World Listening Day: July 18, 2020


Approach a public space. Listen. Identify the sounds you notice because of where you are located in that space. Listen to them. Imagine what you cannot hear because of where you chose to listen. If you are able, change your position and consider the new things you hear and the sounds you no longer perceive when doing so. It could be as simple as turning around. 


Now listen to everything again. Identify the sounds you notice because of who you are: the ears you have, the experiences you’ve had, the interests you have. Now listen again for things someone unlike you might notice. The combination of these two collections of sound make up part of the collective field. Keep listening while embracing other perspectives to hear more of the collective field.


Douglas Laustsen, 2020


For World Listening Day 2020, Phonography Austin invited Douglas Laustsen to contribute a text prompt addressing the international theme, The Collective Field. His #springdeeplistening prompts on Instagram throughout the pandemic have been insightful and reveal a deep attachment to the act of listening and the issues around it.

We encourage participants to respond to this prompt in whatever way they choose, and share those responses with the hashtags #WLD2020 and #WLD2020ATX.

Based in Austin, Texas, Douglas Laustsen is a musician and educator who has been creating sound objects since 2016. His work fuses technology alongside sound to create interactive works for audiences. He has also worked as an educator for over a decade, teaching instrumental music, general music, leading electronics workshops to build things like speakers, and clinics focused on emotional and physical health.


About World Listening Day
Since its inception in 2010, thousands of people from six continents have participated in World Listening Day. July 18th is the birth date of renowned Canadian composer, music educator, and author, R. Murray Schafer. His World Soundscape Project developed the fundamental ideas and practices of acoustic ecology in the 1970s. These inform the current, burgeoning interest in our changing acoustic environment. Thus, World Listening Day honors Schafer’s contribution to understanding our world.

World Listening Day is a project sponsored by The World Listening Project, a 501(c)(3) tax-exempt non-profit charitable organization devoted to fostering understanding of the world and its natural environment, societies and cultures through the practices of listening and field recording.

C19 Soundscape Documentation

Photo by Augustine Wong on Unsplash

This project is on indefinite hold due to lack of participation.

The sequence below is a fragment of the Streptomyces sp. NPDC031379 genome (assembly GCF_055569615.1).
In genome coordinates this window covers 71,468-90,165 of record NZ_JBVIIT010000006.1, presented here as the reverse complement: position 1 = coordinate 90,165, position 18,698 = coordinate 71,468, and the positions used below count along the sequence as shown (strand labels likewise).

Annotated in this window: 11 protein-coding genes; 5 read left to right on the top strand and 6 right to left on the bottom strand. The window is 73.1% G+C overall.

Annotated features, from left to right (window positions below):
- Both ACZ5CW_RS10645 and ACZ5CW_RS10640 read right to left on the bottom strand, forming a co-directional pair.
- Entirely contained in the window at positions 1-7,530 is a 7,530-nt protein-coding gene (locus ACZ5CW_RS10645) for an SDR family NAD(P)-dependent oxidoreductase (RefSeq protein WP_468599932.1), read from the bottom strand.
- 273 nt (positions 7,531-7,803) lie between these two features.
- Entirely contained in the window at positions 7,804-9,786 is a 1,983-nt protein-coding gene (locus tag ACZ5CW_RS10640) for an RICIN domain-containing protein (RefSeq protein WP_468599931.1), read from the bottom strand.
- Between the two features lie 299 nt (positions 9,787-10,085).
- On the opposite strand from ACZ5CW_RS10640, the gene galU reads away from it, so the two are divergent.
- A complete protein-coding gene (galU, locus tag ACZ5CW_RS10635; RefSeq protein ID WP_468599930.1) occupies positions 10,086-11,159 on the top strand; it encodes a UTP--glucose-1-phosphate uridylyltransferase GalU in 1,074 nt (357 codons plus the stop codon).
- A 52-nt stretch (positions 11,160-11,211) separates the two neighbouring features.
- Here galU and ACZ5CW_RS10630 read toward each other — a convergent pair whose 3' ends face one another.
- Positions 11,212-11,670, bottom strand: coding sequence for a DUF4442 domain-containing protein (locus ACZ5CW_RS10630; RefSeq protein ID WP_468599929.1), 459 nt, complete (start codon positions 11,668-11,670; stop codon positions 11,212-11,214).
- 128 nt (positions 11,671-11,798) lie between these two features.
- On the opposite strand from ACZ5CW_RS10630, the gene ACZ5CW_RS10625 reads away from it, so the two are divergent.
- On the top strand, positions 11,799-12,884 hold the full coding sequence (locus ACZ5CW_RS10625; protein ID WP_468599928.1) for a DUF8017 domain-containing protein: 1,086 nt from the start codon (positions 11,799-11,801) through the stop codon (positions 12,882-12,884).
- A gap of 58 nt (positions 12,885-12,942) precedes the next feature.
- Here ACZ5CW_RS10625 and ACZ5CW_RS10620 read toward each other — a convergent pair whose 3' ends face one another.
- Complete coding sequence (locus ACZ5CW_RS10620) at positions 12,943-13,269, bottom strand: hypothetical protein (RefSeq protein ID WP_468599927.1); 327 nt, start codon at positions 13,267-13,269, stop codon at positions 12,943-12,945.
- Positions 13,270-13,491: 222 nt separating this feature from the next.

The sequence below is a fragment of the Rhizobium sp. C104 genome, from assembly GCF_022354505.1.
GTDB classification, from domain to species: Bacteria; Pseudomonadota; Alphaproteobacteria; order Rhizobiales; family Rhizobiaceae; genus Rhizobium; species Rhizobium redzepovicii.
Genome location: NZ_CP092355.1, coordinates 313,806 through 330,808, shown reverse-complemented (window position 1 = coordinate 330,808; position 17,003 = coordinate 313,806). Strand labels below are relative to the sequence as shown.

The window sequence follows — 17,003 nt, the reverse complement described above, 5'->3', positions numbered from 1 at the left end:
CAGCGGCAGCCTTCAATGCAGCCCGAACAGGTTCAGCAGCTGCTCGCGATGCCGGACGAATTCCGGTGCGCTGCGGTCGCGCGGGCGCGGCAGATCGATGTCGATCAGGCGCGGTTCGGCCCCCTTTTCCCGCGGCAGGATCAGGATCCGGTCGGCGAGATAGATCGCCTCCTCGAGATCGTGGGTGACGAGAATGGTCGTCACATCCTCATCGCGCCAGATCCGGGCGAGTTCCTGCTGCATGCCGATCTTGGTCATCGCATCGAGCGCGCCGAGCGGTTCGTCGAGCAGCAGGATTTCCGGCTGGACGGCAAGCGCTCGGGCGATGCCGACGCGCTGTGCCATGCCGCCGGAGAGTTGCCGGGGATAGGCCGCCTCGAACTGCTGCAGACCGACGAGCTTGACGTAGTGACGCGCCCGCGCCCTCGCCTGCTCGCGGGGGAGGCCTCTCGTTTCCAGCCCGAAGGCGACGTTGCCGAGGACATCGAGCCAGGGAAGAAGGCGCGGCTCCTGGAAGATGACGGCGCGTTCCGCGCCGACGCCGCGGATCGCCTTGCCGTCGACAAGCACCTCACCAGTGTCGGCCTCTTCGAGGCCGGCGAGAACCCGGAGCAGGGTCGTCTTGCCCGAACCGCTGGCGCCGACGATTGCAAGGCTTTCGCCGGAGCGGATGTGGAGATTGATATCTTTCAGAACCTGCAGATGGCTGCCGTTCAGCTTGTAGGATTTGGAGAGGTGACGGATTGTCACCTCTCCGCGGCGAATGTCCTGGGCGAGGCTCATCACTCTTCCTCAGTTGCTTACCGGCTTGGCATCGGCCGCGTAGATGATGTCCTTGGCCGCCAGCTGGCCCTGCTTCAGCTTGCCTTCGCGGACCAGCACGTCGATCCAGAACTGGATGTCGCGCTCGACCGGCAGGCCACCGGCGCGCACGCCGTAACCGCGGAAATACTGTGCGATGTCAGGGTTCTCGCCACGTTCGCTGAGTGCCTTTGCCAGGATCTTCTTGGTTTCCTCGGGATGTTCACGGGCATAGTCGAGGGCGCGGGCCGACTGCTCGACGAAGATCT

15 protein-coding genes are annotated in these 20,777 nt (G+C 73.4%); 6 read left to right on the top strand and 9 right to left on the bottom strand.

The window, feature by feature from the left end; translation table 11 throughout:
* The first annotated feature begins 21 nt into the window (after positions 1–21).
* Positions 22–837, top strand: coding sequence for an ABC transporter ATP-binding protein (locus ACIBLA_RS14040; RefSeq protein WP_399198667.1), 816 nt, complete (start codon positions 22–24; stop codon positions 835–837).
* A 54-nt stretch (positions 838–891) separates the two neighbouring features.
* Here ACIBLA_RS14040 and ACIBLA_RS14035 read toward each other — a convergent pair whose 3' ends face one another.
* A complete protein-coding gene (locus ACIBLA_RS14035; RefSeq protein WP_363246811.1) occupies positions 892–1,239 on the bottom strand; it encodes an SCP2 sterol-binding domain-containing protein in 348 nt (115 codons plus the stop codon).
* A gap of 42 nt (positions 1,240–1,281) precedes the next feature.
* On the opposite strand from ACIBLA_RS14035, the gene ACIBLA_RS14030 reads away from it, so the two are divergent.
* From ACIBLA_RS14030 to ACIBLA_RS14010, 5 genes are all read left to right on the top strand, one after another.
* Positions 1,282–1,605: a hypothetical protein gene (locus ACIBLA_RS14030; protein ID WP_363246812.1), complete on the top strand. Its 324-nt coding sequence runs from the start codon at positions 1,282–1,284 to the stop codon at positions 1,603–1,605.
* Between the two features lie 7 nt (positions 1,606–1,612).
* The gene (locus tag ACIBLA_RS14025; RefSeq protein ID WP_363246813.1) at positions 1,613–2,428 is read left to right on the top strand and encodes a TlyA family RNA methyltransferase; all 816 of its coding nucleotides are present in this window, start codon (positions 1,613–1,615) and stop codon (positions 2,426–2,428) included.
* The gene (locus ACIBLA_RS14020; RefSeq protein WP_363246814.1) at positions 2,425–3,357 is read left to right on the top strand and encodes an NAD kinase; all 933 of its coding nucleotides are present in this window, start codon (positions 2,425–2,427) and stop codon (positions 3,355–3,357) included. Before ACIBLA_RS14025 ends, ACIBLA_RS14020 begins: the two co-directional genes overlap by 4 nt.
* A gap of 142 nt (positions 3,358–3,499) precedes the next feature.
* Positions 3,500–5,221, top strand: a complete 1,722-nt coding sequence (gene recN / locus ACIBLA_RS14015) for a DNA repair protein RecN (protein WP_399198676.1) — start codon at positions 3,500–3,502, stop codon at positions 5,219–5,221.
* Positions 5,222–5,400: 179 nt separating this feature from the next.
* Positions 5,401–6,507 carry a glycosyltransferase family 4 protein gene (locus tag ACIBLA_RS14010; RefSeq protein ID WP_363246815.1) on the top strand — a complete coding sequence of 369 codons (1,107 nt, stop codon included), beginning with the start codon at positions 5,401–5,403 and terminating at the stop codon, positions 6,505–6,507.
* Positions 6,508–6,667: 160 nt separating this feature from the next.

We’d like to invite you to participate in C19 Soundscape Documentation, a new research project.  While much of our work is local, here we are requesting contributions from people all over the world.

Decreased human activity during the COVID-19 pandemic has created an unique opportunity to gather data on how the soundscape has changed. Anonymized data will be published on a monthly basis.

All it will require is thirty minutes of your time, once a week, at the same time and location, a sound pressure level (SPL) meter, and something to take notes with.

Instructions, a form for data input, and a list of free SPL meter apps are here:

Second Annual Report – Performance and Digital Release


(photo by Del Wieding)

On Saturday, December 7, Phonography Austin will host its second annual report, a listening event and album release party at Cloud Tree Studios & Gallery to showcase the work of local field recordists to capture and recontextualize a diversity of acoustic environments.

Austin-based artists R. Lee Dockery, Vanessa Gelvin, Travis Putnam Hill, Sarah King, Sean O’Neill, Daniy Oberle, Josh Ronsen and Zach Smith will present field recordings they made individually over the past year in a live, collaborative setting. Performing together in small ensembles, these artists will weave their discrete recorded materials into improvisatory collages that evoke new soundscapes. The event also marks the digital release of Phonography Austin’s third compilation, which includes recordings made in 2019 by 21 local artists, and will be availabe for free on our Bandcamp site at 12:01 AM on Saturday, December 7, 2019.

The Phonography Austin 2019 Annual Report is part of the sound arts organization’s ongoing program of educational workshops and listening experiences designed to foster artistic investigation of sound environments, acoustic phenomena and other aural situations through the practice of field recording. The annual report audience is encouraged to attempt to listen to  the recordings presented as sound objects in and of themselves—or to embrace the sense of place and context as they occur in the recordings.

The event is open to the public, and donations will be accepted.